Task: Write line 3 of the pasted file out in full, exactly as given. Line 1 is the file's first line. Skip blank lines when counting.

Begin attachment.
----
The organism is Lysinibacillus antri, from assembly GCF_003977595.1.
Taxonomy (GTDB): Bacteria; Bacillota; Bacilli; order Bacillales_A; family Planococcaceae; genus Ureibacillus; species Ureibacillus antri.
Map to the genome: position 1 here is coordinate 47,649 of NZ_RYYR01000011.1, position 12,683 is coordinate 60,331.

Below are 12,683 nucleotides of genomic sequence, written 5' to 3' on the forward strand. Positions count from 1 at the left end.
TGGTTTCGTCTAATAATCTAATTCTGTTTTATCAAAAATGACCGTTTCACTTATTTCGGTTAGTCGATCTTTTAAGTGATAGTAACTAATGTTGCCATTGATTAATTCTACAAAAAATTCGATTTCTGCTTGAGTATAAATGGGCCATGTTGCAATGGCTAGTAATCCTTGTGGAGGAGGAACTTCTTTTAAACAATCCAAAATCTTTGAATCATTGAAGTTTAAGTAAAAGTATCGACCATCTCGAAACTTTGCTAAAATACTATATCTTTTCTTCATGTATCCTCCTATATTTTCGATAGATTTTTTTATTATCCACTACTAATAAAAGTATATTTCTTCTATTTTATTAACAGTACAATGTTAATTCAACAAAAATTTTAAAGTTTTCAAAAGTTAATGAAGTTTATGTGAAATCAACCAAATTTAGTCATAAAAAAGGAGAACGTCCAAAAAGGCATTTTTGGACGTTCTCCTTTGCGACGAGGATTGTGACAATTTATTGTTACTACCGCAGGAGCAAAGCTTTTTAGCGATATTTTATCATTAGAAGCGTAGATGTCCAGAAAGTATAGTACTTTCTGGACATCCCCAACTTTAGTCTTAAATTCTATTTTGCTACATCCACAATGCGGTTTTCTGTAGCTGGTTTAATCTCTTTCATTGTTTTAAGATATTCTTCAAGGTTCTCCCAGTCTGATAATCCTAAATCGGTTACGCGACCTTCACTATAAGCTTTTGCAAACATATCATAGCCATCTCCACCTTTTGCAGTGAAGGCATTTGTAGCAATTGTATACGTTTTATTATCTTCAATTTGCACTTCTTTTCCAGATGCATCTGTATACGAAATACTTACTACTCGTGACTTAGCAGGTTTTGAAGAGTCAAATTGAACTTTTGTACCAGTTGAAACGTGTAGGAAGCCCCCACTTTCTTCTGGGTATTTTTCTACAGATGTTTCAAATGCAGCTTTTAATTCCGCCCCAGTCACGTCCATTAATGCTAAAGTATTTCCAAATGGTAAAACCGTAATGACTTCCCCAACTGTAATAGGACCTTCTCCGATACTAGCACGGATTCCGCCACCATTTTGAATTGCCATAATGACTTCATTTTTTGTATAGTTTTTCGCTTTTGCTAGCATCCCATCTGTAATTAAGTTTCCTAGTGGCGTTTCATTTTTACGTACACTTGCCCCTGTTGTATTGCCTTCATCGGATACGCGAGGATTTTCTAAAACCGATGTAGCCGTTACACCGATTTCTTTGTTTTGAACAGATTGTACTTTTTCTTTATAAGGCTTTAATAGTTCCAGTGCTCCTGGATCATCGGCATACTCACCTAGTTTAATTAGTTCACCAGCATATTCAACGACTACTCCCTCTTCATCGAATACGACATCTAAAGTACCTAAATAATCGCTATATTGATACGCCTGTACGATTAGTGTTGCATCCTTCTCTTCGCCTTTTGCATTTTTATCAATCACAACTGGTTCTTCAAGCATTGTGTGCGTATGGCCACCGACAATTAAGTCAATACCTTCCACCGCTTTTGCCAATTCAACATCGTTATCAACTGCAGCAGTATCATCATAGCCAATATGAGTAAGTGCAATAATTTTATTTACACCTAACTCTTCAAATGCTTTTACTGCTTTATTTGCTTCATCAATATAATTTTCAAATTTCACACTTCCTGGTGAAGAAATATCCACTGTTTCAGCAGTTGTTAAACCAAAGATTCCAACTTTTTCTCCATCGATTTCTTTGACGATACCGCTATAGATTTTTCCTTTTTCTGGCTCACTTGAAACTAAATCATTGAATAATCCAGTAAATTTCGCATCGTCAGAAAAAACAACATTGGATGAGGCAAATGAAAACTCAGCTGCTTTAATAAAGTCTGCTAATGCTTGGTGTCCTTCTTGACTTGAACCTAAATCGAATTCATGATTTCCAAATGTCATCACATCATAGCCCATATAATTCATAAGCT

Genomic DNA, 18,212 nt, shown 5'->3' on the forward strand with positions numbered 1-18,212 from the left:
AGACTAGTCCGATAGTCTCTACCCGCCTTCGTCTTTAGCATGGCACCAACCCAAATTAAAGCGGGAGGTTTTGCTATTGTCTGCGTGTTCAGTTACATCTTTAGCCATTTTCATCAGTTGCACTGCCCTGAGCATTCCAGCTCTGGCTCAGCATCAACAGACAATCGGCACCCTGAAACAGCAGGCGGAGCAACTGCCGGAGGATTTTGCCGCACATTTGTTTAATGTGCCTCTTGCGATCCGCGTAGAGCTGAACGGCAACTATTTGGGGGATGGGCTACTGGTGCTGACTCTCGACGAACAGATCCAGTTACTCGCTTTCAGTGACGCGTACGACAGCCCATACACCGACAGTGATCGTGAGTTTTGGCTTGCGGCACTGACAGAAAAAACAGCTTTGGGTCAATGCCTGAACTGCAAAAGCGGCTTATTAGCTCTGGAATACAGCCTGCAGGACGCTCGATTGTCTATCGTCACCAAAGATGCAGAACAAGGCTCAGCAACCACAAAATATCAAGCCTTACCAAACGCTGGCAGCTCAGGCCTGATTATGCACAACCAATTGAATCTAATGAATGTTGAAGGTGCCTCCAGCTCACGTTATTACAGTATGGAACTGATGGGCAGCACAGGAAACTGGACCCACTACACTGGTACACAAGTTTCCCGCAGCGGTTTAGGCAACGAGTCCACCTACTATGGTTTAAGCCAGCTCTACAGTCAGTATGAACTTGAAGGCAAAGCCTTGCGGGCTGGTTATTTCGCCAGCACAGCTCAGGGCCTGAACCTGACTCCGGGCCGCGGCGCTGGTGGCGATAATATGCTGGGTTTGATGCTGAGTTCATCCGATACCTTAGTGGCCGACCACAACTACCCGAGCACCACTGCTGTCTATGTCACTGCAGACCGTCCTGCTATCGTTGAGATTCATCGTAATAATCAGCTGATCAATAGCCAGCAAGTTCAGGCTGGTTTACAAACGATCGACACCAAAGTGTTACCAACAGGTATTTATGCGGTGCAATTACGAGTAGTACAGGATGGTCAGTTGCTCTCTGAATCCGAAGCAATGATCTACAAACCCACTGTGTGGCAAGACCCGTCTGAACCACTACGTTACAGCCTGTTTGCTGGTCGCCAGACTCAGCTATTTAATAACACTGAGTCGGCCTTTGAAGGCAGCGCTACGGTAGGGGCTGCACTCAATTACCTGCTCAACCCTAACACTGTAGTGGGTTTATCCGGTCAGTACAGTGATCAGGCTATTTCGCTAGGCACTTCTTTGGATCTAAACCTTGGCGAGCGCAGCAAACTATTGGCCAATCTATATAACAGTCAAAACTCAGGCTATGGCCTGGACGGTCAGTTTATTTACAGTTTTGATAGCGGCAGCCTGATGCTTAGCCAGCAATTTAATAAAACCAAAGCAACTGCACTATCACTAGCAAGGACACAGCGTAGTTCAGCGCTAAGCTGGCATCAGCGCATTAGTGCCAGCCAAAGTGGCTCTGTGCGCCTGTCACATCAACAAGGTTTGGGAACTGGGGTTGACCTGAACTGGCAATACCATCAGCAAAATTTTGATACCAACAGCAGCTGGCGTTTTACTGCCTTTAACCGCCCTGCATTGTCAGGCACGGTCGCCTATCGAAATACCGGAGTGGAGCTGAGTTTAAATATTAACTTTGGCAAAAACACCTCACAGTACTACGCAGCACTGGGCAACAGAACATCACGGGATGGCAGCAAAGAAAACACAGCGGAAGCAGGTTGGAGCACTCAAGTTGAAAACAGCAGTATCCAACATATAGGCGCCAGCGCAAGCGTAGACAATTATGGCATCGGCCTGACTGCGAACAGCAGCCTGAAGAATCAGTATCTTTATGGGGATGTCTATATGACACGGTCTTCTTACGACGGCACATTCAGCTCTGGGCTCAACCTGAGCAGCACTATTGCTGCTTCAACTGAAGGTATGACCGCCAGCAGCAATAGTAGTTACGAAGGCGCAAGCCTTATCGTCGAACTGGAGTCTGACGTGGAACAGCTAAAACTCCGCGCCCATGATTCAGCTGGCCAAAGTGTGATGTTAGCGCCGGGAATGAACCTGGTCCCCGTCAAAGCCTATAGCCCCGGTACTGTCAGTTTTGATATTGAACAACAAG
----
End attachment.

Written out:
Map to the genome: position 1 here is coordinate 47,649 of NZ_RYYR01000011.1, position 12,683 is coordinate 60,331.